Come Friday the 12 Georgia-based high school basketball teams competing in the Hawks-Naismith Tipoff Classic will have to be intentional on offense because for the first time in the state’s history, the Georgia High School Association has approved the experimental use of a 30-second shot clock.
The Tipoff Classic, which runs from Nov. 15-16 at Pace Academy (Atlanta), is the first of six events that will implement the shot clock this season.
Currently just eight states – New York, Massachusetts, Rhode Island, Washington, California, Maryland, North Dakota and South Dakota – use shot clocks in high school games.
ESPN National Recruiting Director for Basketball Paul Biancardi has long been outspoken about implementing a shot block in high school basketball and said he was “thrilled” to see another state experiment with it.
“I am excited beyond belief about the progressive and collaborative efforts from both the Atlanta Hawks and The Atlanta Tipoff Club to implement a shot clock during the Hawks-Naismith Tipoff Classic,” said ESPN National Recruiting Director for Basketball Paul Biancardi. “After coaching college basketball for more than 20 years, I am thrilled to see this premier event make this change on behalf of the players, coaches and fans. The high school game is moving towards a national shot clock. In the meantime, I believe that the rest of the country will model this concept.”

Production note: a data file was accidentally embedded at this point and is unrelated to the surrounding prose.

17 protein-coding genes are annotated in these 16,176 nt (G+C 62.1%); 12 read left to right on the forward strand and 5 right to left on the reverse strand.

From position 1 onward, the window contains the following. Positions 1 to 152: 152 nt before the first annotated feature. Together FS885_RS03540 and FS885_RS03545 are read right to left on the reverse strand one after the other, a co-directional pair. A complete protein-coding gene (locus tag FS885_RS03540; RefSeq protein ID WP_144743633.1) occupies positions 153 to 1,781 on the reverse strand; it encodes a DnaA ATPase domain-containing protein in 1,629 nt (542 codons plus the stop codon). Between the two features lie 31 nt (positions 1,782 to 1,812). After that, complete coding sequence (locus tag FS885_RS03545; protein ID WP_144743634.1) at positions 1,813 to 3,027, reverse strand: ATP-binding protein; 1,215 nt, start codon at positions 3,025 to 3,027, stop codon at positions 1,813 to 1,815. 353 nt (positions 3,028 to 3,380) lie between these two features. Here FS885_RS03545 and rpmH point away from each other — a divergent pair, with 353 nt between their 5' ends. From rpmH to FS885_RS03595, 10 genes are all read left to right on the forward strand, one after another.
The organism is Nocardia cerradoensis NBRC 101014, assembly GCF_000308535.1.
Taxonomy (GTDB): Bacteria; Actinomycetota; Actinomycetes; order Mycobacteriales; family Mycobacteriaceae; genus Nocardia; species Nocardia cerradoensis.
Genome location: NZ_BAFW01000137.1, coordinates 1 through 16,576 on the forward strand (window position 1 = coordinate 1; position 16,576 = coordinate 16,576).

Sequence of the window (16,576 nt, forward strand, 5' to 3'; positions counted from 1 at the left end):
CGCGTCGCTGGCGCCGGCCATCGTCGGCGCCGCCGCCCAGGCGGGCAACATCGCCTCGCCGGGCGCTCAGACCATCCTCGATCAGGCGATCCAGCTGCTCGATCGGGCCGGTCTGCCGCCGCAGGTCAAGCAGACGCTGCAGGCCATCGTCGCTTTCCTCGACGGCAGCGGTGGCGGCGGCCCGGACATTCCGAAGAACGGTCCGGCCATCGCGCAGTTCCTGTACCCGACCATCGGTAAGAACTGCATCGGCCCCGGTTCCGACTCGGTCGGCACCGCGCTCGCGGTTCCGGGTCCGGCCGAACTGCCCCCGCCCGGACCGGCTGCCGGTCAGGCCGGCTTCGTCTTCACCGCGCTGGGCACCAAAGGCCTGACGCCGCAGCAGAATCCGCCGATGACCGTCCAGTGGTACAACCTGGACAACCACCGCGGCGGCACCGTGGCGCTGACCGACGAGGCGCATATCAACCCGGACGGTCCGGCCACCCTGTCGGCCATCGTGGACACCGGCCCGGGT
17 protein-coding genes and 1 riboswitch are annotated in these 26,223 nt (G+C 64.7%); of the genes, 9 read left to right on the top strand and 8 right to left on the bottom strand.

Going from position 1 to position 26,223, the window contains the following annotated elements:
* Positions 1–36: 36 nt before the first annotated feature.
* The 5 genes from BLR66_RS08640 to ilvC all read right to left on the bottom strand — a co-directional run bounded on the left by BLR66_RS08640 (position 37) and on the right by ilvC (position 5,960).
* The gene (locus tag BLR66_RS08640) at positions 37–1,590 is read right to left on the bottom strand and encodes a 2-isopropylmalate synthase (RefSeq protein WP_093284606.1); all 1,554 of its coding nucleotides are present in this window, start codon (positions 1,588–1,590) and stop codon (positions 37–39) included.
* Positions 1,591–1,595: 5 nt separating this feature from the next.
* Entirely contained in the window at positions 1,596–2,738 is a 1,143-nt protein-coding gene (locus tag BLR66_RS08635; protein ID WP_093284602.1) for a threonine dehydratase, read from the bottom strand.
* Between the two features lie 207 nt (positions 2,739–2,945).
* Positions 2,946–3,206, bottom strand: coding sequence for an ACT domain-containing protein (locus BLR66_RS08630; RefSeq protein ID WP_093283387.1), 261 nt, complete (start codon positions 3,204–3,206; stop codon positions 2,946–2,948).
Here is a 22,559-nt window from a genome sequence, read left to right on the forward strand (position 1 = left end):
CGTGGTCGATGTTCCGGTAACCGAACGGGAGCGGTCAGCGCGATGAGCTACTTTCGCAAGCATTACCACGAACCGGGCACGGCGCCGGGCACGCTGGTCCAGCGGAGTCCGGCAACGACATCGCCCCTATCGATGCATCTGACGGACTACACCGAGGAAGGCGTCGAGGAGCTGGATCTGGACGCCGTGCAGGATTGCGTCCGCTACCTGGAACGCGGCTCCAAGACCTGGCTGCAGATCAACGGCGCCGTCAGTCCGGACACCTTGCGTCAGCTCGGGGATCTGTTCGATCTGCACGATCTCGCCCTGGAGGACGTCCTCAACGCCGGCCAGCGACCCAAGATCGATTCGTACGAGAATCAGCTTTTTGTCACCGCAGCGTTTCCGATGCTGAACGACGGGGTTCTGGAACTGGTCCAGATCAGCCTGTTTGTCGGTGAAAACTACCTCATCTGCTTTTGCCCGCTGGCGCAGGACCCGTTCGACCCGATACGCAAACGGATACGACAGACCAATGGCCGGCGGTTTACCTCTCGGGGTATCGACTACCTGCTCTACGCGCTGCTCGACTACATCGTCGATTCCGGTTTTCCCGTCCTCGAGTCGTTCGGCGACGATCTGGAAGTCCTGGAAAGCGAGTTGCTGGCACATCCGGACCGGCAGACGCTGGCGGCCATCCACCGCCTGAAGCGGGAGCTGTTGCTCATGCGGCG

Pace Academy coach Sharman White, whose team will host and participate in the event, said he doesn’t anticipate the shot clock being a major adjustment for his team since they regularly implement it in practice to create the uptempo style they like to play.
“I’m confident that our guys will be ready because they’re used to it,” said White, a former ALL-USA Coach of the Year who has won seven state titles. “I love it. I think it’s a move in the right direction for Georgia and even the country.”
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